Despite currently starring in two monster superhero franchises, Randall Park still vividly remembers everything about his first official acting credit: Octopus Man. “Sounds like a superhero, right?” says the WandaVision and Aquaman actor.
Not quite! In 2003, a few years after his graduation from UCLA, the Los Angeles native appeared on Fox’s stylish cop drama Fastlane, which starred Bill Bellamy and Peter Facinelli as a pair of flashy undercover cops and lasted just one season. Park played a server who spoke a total of three words—but those three words that changed his life forever. “The scene took place at a party in a mansion, and I still remember my one line because it was such a big deal to me at the time: ‘Fresh calamari, gentlemen?’” Park recites with a laugh. “I offer them calamari, which isn’t even octopus by the way! But for some reason they named me ‘Octopus Man’ in the script. I was just so amazed by it all, and feeling so lucky to get to say this one line on this show. And then seeing Bill Bellamy and being like, ‘Oh my god, that's Bill Bellamy!’"
Man, if Octopus Man could see Park now. In the two decades since that game-changing calamari, the 48-year-old actor’s career has been rolling. Among his ever-growing list of credits are The Office, Fresh Off the Boat, The Interview, Always Be My Maybe, Aquaman, Ant-Man and The Wasp, WandaVision, and Netflix's Blockbuster, streaming now. Try to find another person who could play Kim Jong-un and Jim Halpert! “Asian Jim is still a big thing,” Park jokes of often being most recognized for his two-minute Office guest appearance, which sees Jim (John Krasinski) pull an elaborate prank on Dwight (Rainn Wilson) with the help of his actor friend, Steve (Park). “It's one scene in a cold open in the last season of The Office, and, for some reason, it had a major impact. Well, I mean, that reason was the Internet!”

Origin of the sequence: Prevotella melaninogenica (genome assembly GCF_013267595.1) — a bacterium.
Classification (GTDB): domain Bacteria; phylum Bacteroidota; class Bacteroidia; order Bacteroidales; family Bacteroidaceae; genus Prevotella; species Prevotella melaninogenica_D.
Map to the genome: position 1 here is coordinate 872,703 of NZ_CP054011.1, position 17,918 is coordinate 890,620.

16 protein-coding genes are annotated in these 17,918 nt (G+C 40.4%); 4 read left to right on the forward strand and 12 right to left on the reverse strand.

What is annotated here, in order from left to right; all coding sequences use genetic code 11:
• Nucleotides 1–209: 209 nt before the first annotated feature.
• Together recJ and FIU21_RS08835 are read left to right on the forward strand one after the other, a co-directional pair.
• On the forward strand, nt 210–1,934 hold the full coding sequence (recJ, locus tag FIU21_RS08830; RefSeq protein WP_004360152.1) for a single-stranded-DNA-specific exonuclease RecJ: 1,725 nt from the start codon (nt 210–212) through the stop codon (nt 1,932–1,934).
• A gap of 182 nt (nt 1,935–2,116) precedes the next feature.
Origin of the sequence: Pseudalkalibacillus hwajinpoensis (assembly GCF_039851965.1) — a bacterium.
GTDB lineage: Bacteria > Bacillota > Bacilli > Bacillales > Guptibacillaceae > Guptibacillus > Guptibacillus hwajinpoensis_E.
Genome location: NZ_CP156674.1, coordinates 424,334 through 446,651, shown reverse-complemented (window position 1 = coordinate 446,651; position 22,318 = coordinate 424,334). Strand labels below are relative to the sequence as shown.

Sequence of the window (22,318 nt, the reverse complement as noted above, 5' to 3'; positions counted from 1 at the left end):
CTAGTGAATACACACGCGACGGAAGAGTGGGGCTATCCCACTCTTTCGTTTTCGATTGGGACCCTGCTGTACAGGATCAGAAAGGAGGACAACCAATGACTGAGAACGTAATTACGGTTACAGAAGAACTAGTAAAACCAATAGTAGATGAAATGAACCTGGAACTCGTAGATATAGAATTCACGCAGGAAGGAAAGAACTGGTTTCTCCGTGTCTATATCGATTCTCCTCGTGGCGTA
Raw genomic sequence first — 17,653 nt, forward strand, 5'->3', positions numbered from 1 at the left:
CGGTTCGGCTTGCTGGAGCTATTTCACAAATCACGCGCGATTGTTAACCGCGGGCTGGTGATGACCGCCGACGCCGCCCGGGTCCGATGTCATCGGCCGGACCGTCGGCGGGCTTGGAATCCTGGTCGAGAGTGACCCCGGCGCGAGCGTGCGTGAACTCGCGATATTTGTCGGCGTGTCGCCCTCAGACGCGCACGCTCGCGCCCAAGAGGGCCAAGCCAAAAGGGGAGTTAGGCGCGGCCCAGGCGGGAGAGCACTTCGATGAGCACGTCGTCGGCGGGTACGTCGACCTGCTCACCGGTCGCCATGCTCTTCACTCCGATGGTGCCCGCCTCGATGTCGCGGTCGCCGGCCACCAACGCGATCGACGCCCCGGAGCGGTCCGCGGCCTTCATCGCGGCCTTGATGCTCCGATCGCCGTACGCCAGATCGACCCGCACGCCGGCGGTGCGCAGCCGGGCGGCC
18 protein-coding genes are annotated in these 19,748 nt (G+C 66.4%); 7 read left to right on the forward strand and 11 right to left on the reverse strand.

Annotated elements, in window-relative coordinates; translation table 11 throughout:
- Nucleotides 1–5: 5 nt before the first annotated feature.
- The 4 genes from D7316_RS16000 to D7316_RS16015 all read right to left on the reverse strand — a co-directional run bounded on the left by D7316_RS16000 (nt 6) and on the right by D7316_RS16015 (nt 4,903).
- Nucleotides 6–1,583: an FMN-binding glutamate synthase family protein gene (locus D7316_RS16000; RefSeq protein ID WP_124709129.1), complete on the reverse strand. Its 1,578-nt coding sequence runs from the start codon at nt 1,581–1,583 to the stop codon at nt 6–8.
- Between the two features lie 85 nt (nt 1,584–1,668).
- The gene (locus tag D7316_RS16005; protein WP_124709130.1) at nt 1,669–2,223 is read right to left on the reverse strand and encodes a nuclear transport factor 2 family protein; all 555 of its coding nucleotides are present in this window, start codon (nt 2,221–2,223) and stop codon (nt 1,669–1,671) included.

Still, it was another three years before Park’s true breakthrough on the groundbreaking ABC sitcom Fresh Off the Boat, which made history as the first series with an all Asian-American cast to reach 100 episodes. Inspired by the life of chef and author Eddie Huang, Park stars as family patriarch Louis Huang, a lovable dreamer who fully embraces everything about American culture, moving his wife and children to Orlando to open a Western-themed steakhouse. “I grew up watching family sitcoms. They were probably my favorite type of television show, and so I grew up with a lot of sitcom dads in my life,” Park told me in 2020 when speaking about Fresh Off the Boat’s series finale, which he directed. “And to say I’m a part of that tradition is really special, because none of them I saw growing up looked like me.” In the midst of FOTB’s six-season run, Park began playing what he says is the third character he’s most identified with: FBI agent—and amateur magician—Jimmy Woo. Originally thinking his run in the MCU would be a one-off with 2018’s Ant-Man and the Wasp, Park returned with a prominent role in Disney+’s debut Marvel series, WandaVision, sealing Woo’s status as a fan-favorite. Turns out, Park's blockbuster success was just getting started.